With his first three films -- George Washington, All the Real Girls and Undertow -- writer-director David Gordon Green swiftly established his aesthetic: His films explore small-town life in the modern world, set in communities large enough to feel lost in but small enough to feel confining; they're all shot with a flat-yet-artful look that finds art in the real; they each feature strong performances that manage to make an impression without ever feeling forced; their dialogue is natural and human yet engaged and energetic. Snow Angels, Green's fourth film, keeps within that range, telling the story of lives and loves lost and found in a small New England town at winter time, but it's also a departure; it's Green's first adaptation (of a novel by Stewart O'Nan), and with actors like Sam Rockwell, Kate Beckinsale and Griffin Dunne, it features his biggest-name cast to date. It's still a film that's identifiably his, even as it has the potential to turn him from a lesser-known indie director into an A-level dramatist.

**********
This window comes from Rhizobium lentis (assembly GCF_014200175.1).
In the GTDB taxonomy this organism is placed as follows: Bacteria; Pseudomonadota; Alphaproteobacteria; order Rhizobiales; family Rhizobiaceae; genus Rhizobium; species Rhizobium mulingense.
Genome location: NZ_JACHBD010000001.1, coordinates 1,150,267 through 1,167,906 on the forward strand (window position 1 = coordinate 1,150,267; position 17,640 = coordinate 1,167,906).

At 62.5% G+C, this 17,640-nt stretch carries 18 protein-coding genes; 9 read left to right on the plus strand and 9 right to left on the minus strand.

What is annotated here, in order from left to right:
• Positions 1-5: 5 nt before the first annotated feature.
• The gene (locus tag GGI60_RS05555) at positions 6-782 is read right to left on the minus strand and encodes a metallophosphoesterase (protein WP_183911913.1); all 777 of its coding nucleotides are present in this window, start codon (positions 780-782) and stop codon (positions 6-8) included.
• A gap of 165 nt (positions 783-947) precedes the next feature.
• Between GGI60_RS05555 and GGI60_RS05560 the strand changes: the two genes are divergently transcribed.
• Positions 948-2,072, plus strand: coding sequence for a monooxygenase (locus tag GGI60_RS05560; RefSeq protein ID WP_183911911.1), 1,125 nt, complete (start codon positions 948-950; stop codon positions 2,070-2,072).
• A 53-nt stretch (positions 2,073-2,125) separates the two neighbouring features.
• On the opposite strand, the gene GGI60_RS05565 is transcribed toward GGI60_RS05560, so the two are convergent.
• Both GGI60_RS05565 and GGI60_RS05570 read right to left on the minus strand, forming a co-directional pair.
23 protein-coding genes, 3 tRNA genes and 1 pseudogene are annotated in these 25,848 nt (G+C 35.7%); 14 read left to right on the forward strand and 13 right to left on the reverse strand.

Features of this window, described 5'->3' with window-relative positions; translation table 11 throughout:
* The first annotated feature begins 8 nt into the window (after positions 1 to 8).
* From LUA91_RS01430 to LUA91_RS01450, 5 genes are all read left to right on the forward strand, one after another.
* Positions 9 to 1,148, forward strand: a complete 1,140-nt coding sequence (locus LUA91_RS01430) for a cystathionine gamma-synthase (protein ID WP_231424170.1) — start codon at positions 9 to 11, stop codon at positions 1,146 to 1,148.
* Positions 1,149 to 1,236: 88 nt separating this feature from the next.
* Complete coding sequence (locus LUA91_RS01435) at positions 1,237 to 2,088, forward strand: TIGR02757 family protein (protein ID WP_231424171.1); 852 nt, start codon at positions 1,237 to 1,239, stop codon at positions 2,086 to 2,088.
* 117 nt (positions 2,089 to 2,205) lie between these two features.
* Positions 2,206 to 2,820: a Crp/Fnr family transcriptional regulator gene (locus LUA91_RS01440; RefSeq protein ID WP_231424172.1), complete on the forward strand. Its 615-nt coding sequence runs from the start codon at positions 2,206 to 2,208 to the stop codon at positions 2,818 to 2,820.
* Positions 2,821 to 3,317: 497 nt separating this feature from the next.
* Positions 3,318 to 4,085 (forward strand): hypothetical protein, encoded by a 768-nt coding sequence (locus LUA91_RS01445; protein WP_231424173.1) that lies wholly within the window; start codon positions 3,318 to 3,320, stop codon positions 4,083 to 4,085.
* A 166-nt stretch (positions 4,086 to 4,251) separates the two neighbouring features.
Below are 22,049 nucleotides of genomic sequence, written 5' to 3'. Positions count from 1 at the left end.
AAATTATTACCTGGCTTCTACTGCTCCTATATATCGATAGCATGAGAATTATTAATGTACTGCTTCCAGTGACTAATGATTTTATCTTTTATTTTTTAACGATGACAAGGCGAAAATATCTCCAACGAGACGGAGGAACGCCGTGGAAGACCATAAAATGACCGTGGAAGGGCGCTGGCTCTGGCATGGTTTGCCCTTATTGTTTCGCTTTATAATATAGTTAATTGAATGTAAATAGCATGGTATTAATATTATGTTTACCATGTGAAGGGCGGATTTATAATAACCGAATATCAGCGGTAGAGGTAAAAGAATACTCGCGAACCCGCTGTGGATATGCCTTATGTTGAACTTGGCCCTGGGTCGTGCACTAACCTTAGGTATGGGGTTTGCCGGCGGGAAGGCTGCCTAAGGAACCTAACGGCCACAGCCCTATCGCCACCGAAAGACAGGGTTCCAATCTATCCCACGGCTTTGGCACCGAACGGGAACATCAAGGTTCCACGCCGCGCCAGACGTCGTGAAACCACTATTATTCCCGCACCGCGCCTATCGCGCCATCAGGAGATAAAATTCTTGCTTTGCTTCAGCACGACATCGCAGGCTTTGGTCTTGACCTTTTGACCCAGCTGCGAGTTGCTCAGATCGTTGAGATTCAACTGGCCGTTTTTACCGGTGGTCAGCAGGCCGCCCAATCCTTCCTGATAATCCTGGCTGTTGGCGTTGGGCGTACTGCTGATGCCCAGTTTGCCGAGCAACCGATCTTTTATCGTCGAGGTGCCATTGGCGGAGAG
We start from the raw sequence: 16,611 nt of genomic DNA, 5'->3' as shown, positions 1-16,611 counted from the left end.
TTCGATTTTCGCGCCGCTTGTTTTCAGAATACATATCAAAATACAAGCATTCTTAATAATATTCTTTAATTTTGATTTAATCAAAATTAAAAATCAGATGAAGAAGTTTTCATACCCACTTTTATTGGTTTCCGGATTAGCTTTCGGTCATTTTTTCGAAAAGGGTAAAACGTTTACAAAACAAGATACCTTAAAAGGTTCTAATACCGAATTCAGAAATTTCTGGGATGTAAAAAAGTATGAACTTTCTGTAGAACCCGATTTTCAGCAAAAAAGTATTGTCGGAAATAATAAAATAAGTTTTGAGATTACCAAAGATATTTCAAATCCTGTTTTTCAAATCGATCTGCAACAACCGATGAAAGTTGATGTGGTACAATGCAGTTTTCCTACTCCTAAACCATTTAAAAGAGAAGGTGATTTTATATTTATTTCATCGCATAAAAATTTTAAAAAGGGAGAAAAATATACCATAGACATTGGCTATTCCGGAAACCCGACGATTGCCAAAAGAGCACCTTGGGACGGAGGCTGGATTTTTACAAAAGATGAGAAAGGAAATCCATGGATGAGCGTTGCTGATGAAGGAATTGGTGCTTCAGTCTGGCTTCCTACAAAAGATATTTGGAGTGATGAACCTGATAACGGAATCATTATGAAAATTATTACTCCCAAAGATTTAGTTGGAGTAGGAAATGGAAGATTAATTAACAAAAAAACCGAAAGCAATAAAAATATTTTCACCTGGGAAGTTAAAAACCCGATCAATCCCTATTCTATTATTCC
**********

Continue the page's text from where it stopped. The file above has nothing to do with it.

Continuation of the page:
Glenn (Rockwell) and Annie (Beckinsale) Marchand are separated; Annie's trying to raise their daughter Tara, while Glenn's born again with Jesus and killing himself slowly with alcohol. Annie works at the local Chinese restaurant -- the sort of place where the staff have to wear pseudo-Asian tops -- alongside Arthur (Michael Angarano), a teen she used to babysit. Arthur's parents (Dunne and Jeanetta Arnette) are splitting up, even as Arthur's becoming friends and more with new transfer student Lila (Olivia Thirlby). Both Glenn and Annie are leaning on their parents -- Glenn's moved back in with his folks, pretty much, while Annie's relying on her mom as cheap childcare while juggling work and an affair with Nate, (Nicky Katt), a co-worker's husband. Things grind along for all the characters -- the blend of small victories and petty defeats that makes up life -- until, one day, one simple thing goes horribly, terribly wrong. And everyone, everything is changed.